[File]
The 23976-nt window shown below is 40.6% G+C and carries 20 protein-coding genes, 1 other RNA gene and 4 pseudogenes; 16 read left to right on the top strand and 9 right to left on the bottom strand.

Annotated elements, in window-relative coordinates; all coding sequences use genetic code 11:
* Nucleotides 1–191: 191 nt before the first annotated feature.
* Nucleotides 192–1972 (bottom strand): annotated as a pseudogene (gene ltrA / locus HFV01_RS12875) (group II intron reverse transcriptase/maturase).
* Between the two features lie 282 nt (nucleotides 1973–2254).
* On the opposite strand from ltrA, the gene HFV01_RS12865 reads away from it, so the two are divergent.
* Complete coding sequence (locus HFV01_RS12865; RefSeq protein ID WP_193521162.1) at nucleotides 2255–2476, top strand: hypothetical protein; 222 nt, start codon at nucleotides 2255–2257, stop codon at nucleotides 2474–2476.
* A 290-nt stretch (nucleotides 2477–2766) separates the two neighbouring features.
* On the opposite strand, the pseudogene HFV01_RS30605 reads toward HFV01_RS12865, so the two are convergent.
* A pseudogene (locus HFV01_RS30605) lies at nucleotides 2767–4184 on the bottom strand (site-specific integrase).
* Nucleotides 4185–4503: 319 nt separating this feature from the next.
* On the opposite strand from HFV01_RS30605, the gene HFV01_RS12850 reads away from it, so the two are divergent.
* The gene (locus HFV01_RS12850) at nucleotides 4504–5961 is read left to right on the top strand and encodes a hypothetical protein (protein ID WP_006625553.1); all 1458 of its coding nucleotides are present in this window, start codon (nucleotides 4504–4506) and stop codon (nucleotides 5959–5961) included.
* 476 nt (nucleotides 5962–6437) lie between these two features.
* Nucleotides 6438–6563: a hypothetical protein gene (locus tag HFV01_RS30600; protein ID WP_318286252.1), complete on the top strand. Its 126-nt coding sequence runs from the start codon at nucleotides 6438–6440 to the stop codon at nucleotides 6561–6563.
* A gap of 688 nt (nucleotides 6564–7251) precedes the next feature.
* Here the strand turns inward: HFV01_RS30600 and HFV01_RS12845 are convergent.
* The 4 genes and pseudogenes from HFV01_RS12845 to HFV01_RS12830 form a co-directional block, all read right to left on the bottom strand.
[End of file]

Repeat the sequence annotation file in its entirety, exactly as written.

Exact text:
The 23976-nt window shown below is 40.6% G+C and carries 20 protein-coding genes, 1 other RNA gene and 4 pseudogenes; 16 read left to right on the top strand and 9 right to left on the bottom strand.

Annotated elements, in window-relative coordinates; all coding sequences use genetic code 11:
* Nucleotides 1–191: 191 nt before the first annotated feature.
* Nucleotides 192–1972 (bottom strand): annotated as a pseudogene (gene ltrA / locus HFV01_RS12875) (group II intron reverse transcriptase/maturase).
* Between the two features lie 282 nt (nucleotides 1973–2254).
* On the opposite strand from ltrA, the gene HFV01_RS12865 reads away from it, so the two are divergent.
* Complete coding sequence (locus HFV01_RS12865; RefSeq protein ID WP_193521162.1) at nucleotides 2255–2476, top strand: hypothetical protein; 222 nt, start codon at nucleotides 2255–2257, stop codon at nucleotides 2474–2476.
* A 290-nt stretch (nucleotides 2477–2766) separates the two neighbouring features.
* On the opposite strand, the pseudogene HFV01_RS30605 reads toward HFV01_RS12865, so the two are convergent.
* A pseudogene (locus HFV01_RS30605) lies at nucleotides 2767–4184 on the bottom strand (site-specific integrase).
* Nucleotides 4185–4503: 319 nt separating this feature from the next.
* On the opposite strand from HFV01_RS30605, the gene HFV01_RS12850 reads away from it, so the two are divergent.
* The gene (locus HFV01_RS12850) at nucleotides 4504–5961 is read left to right on the top strand and encodes a hypothetical protein (protein ID WP_006625553.1); all 1458 of its coding nucleotides are present in this window, start codon (nucleotides 4504–4506) and stop codon (nucleotides 5959–5961) included.
* 476 nt (nucleotides 5962–6437) lie between these two features.
* Nucleotides 6438–6563: a hypothetical protein gene (locus tag HFV01_RS30600; protein ID WP_318286252.1), complete on the top strand. Its 126-nt coding sequence runs from the start codon at nucleotides 6438–6440 to the stop codon at nucleotides 6561–6563.
* A gap of 688 nt (nucleotides 6564–7251) precedes the next feature.
* Here the strand turns inward: HFV01_RS30600 and HFV01_RS12845 are convergent.
* The 4 genes and pseudogenes from HFV01_RS12845 to HFV01_RS12830 form a co-directional block, all read right to left on the bottom strand.